Despite the trip to the store and ATM on Tuesday, we found ourselves with a serious lack of funds that afternoon, after I had done two loads of laundry. “No problem,” I said. “I’ll just walk out to the ATM on Wednesday morning for exercise and cash.” Jackie, from s/v Compass Rose agreed to walk with me and we had a nice chat, got in some good exercise, and I got more cash. That evening, the “Mt. Hartman Gang” decided to share a taxi to the Clark’s Cove Marina Hamburger Night. A great time was had by all – and we were once again out of cash.
I was astounded. Grenada was the least expensive of all of our stops last year. We had a system. Each week we took out X number of dollars and it lasted all week – often with some left over. I had taken out X number of dollars since we got here and we were out of cash in two days. What had happened to Grenada? Late Wednesday night I realized that I’d been having a blond moment. Cruising in the Caribbean makes for interesting currency issues. Depending on the ports we deal with U.S. dollars, guilders, EU dollars, EC dollars, Trini Dollars. The British Virgin Islands use US Dollars. Go figure.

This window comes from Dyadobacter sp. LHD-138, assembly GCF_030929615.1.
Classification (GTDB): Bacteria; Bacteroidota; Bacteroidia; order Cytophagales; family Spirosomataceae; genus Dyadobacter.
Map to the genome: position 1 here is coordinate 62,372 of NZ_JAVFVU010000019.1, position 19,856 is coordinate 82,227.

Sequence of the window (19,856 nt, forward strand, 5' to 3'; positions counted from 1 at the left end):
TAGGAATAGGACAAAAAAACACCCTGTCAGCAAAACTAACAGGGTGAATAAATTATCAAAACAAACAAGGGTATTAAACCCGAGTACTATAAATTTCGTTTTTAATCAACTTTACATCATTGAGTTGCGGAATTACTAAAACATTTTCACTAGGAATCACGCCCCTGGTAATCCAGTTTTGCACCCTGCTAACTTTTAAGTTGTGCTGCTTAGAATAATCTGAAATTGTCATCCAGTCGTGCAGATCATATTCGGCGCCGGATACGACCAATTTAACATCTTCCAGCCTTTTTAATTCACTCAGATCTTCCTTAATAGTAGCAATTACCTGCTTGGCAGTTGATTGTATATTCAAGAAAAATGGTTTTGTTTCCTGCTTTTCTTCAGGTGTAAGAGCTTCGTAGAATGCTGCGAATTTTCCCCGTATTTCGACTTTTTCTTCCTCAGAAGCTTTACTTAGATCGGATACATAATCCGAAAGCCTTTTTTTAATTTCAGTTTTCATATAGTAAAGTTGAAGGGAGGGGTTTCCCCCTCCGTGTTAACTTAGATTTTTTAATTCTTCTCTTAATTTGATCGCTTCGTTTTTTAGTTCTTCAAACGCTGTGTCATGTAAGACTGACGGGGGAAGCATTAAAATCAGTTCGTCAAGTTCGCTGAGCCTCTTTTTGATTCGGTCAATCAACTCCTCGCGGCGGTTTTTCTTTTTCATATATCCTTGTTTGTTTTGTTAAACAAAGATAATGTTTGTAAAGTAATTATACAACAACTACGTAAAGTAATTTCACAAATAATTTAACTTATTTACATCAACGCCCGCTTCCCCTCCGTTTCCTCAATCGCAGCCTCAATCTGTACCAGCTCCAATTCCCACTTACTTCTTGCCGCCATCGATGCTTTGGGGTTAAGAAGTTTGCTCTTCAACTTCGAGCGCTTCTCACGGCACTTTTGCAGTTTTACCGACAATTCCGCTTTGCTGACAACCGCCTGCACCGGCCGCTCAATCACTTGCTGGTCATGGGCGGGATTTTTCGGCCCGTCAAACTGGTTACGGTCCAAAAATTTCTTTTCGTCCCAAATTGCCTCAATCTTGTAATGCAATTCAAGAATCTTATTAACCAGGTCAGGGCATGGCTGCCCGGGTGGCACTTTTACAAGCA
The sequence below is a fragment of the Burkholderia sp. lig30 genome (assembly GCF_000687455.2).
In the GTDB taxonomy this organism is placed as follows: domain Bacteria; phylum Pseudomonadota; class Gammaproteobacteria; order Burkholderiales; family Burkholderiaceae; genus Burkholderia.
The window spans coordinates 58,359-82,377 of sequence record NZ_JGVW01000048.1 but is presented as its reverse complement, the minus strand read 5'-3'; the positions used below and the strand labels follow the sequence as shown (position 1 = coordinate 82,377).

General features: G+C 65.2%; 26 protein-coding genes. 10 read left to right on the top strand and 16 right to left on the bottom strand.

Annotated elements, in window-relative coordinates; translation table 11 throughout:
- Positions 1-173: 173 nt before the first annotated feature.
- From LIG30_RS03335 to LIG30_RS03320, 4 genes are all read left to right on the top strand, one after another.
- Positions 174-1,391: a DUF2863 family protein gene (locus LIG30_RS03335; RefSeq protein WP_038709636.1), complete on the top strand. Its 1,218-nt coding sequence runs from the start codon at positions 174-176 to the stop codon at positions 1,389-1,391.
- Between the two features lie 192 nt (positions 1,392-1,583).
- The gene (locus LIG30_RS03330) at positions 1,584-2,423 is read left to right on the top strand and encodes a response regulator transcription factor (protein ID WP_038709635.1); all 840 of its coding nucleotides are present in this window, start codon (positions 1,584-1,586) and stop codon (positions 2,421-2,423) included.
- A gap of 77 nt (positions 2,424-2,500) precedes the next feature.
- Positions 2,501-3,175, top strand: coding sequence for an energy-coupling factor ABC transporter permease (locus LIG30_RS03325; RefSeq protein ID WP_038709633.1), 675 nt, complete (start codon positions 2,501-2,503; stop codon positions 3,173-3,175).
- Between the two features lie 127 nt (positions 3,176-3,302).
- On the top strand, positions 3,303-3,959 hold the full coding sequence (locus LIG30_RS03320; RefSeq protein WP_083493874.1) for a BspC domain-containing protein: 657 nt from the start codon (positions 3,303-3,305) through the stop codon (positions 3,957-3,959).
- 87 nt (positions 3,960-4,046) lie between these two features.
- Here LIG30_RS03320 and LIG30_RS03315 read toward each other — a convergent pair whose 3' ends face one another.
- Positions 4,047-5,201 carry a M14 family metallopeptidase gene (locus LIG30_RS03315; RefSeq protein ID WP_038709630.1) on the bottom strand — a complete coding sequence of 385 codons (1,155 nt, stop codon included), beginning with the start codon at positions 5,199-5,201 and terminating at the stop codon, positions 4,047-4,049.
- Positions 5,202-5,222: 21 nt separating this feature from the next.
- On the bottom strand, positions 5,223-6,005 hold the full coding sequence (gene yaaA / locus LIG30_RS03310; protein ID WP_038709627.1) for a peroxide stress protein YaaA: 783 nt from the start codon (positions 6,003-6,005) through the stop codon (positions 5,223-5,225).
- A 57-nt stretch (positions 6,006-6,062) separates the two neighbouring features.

So – when I was faithfully retrieving $X from the ATM, I had forgotten to make the exchange. If my budget is $X US, I have to take out $X times $2.67. Blond moment. Remember, you don’t have to be blond to have them, but it helps.
On Thursday morning I again took a walk to the ATM and again found two ladies to join me. We actually walked all the way to the IGA and back. I am getting my exercise. Next week I plan to try some of the more picturesque walks around this harbor. That one to the bank is getting old. On Thursday, EW began the cursed bilge project and we stayed in for dinner and a rest. On Friday, EW had to walk to go back to Budget Marine (he’d already walked there earlier in the week) and asked if I wanted to join him. It is a lovely 35 minute walk -- and I plan to undertake it again next Wednesday for ladies’ dominoes at de Big Fish. Friday night we joined the “Mt. Hartman Gang” at jazz and poetry night at the museum. It was amazing.
On Saturday, I actually got a tiny bit of boat work done while EW took a break from the cursed bilge project. (That's two syllables cur-sed:
curs·ed (kûr-sd, kûrst) also curst (kûrst)
So wicked and detestable as to deserve to be cursed.
Now, on Sunday, I’m working on getting some writing done before we head over to Hog Island and Roger’s Bar for more music and fun. I can see that getting work done in Grenada will take discipline this year. But I am going to get a lot of walking in.
That's a good thing.
New to Harts at Sea? I've written a book -- Harts At Sea-Sailing to Windward -- about our first year of cruising, from Maine to Grenada. It's available on Kindle (or Kindle for PC or Kindle for Apple) for only $2.99. No Kindle? You can download Kindle for PC or Kindle for Mac at no cost. Click here for the Kindle version. NOW Harts at Sea - Sailing to Windward is available in paperback for $12.00. Click here for the paperback version.